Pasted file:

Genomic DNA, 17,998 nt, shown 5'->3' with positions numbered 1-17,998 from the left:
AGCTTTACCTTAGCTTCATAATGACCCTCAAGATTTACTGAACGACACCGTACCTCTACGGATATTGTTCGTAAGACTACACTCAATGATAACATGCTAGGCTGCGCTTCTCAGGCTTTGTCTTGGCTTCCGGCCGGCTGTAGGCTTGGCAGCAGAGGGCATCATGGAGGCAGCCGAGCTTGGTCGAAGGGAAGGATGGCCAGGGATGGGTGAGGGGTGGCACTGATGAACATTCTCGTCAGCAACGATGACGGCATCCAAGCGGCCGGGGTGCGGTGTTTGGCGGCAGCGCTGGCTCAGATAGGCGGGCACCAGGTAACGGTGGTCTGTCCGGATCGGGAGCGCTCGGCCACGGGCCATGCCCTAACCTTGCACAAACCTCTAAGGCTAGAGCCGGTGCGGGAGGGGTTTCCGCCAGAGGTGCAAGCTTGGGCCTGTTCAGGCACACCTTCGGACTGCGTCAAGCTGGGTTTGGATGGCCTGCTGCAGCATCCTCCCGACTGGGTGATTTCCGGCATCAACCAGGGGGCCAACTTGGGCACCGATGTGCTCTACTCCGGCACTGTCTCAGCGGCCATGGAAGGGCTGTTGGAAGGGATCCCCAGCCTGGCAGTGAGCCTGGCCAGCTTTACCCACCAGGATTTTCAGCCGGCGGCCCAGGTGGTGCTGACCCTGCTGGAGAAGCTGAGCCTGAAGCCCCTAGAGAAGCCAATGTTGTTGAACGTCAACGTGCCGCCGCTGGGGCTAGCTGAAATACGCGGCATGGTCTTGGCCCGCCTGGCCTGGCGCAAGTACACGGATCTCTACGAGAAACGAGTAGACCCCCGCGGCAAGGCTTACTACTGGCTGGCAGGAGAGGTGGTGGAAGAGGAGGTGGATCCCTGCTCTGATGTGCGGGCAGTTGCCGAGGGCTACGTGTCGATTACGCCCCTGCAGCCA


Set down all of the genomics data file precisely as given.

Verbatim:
Genomic DNA, 17,998 nt, shown 5'->3' with positions numbered 1-17,998 from the left:
AGCTTTACCTTAGCTTCATAATGACCCTCAAGATTTACTGAACGACACCGTACCTCTACGGATATTGTTCGTAAGACTACACTCAATGATAACATGCTAGGCTGCGCTTCTCAGGCTTTGTCTTGGCTTCCGGCCGGCTGTAGGCTTGGCAGCAGAGGGCATCATGGAGGCAGCCGAGCTTGGTCGAAGGGAAGGATGGCCAGGGATGGGTGAGGGGTGGCACTGATGAACATTCTCGTCAGCAACGATGACGGCATCCAAGCGGCCGGGGTGCGGTGTTTGGCGGCAGCGCTGGCTCAGATAGGCGGGCACCAGGTAACGGTGGTCTGTCCGGATCGGGAGCGCTCGGCCACGGGCCATGCCCTAACCTTGCACAAACCTCTAAGGCTAGAGCCGGTGCGGGAGGGGTTTCCGCCAGAGGTGCAAGCTTGGGCCTGTTCAGGCACACCTTCGGACTGCGTCAAGCTGGGTTTGGATGGCCTGCTGCAGCATCCTCCCGACTGGGTGATTTCCGGCATCAACCAGGGGGCCAACTTGGGCACCGATGTGCTCTACTCCGGCACTGTCTCAGCGGCCATGGAAGGGCTGTTGGAAGGGATCCCCAGCCTGGCAGTGAGCCTGGCCAGCTTTACCCACCAGGATTTTCAGCCGGCGGCCCAGGTGGTGCTGACCCTGCTGGAGAAGCTGAGCCTGAAGCCCCTAGAGAAGCCAATGTTGTTGAACGTCAACGTGCCGCCGCTGGGGCTAGCTGAAATACGCGGCATGGTCTTGGCCCGCCTGGCCTGGCGCAAGTACACGGATCTCTACGAGAAACGAGTAGACCCCCGCGGCAAGGCTTACTACTGGCTGGCAGGAGAGGTGGTGGAAGAGGAGGTGGATCCCTGCTCTGATGTGCGGGCAGTTGCCGAGGGCTACGTGTCGATTACGCCCCTGCAGCCA